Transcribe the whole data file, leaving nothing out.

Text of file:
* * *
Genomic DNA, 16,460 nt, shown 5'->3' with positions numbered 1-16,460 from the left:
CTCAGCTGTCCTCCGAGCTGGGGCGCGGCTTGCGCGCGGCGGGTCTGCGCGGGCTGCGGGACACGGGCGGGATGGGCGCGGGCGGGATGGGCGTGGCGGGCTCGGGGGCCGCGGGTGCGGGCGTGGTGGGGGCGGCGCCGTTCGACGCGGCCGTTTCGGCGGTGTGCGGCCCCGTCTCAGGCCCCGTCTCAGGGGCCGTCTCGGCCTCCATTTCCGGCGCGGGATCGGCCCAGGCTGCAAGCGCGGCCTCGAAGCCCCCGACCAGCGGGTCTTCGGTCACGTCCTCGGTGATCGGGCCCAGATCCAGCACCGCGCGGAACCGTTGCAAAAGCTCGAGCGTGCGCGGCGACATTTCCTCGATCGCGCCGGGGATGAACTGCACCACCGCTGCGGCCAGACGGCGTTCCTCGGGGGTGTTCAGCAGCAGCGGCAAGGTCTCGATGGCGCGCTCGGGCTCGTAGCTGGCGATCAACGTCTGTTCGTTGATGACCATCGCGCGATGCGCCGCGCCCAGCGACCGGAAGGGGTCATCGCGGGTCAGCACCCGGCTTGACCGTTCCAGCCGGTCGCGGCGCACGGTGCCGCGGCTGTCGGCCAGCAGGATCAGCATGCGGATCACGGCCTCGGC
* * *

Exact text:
Genomic DNA, 16,460 nt, shown 5'->3' with positions numbered 1-16,460 from the left:
CTCAGCTGTCCTCCGAGCTGGGGCGCGGCTTGCGCGCGGCGGGTCTGCGCGGGCTGCGGGACACGGGCGGGATGGGCGCGGGCGGGATGGGCGTGGCGGGCTCGGGGGCCGCGGGTGCGGGCGTGGTGGGGGCGGCGCCGTTCGACGCGGCCGTTTCGGCGGTGTGCGGCCCCGTCTCAGGCCCCGTCTCAGGGGCCGTCTCGGCCTCCATTTCCGGCGCGGGATCGGCCCAGGCTGCAAGCGCGGCCTCGAAGCCCCCGACCAGCGGGTCTTCGGTCACGTCCTCGGTGATCGGGCCCAGATCCAGCACCGCGCGGAACCGTTGCAAAAGCTCGAGCGTGCGCGGCGACATTTCCTCGATCGCGCCGGGGATGAACTGCACCACCGCTGCGGCCAGACGGCGTTCCTCGGGGGTGTTCAGCAGCAGCGGCAAGGTCTCGATGGCGCGCTCGGGCTCGTAGCTGGCGATCAACGTCTGTTCGTTGATGACCATCGCGCGATGCGCCGCGCCCAGCGACCGGAAGGGGTCATCGCGGGTCAGCACCCGGCTTGACCGTTCCAGCCGGTCGCGGCGCACGGTGCCGCGGCTGTCGGCCAGCAGGATCAGCATGCGGATCACGGCCTCGGC